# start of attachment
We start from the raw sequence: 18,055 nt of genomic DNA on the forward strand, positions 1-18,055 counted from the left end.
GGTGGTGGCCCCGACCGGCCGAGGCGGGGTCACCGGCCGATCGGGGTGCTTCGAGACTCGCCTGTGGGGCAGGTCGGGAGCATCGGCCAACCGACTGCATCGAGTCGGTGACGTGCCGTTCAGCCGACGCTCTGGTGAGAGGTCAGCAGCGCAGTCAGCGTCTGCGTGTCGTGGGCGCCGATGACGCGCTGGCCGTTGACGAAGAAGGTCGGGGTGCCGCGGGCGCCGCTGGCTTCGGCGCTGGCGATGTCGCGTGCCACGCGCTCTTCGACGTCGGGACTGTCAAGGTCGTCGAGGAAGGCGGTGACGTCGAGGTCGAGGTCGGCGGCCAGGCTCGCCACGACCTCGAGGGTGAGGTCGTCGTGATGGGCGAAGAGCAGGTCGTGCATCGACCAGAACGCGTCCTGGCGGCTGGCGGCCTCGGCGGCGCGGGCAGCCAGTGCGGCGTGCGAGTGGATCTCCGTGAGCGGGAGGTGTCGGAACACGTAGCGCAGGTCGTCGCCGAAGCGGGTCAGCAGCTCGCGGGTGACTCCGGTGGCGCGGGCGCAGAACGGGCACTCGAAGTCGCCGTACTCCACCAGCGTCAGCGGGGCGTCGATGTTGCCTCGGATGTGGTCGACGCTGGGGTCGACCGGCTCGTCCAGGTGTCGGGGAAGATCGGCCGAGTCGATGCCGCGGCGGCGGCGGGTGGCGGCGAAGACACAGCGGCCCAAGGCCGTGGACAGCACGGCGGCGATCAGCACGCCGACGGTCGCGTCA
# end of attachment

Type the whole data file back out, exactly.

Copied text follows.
We start from the raw sequence: 18,055 nt of genomic DNA on the forward strand, positions 1-18,055 counted from the left end.
GGTGGTGGCCCCGACCGGCCGAGGCGGGGTCACCGGCCGATCGGGGTGCTTCGAGACTCGCCTGTGGGGCAGGTCGGGAGCATCGGCCAACCGACTGCATCGAGTCGGTGACGTGCCGTTCAGCCGACGCTCTGGTGAGAGGTCAGCAGCGCAGTCAGCGTCTGCGTGTCGTGGGCGCCGATGACGCGCTGGCCGTTGACGAAGAAGGTCGGGGTGCCGCGGGCGCCGCTGGCTTCGGCGCTGGCGATGTCGCGTGCCACGCGCTCTTCGACGTCGGGACTGTCAAGGTCGTCGAGGAAGGCGGTGACGTCGAGGTCGAGGTCGGCGGCCAGGCTCGCCACGACCTCGAGGGTGAGGTCGTCGTGATGGGCGAAGAGCAGGTCGTGCATCGACCAGAACGCGTCCTGGCGGCTGGCGGCCTCGGCGGCGCGGGCAGCCAGTGCGGCGTGCGAGTGGATCTCCGTGAGCGGGAGGTGTCGGAACACGTAGCGCAGGTCGTCGCCGAAGCGGGTCAGCAGCTCGCGGGTGACTCCGGTGGCGCGGGCGCAGAACGGGCACTCGAAGTCGCCGTACTCCACCAGCGTCAGCGGGGCGTCGATGTTGCCTCGGATGTGGTCGACGCTGGGGTCGACCGGCTCGTCCAGGTGTCGGGGAAGATCGGCCGAGTCGATGCCGCGGCGGCGGCGGGTGGCGGCGAAGACACAGCGGCCCAAGGCCGTGGACAGCACGGCGGCGATCAGCACGCCGACGGTCGCGTCA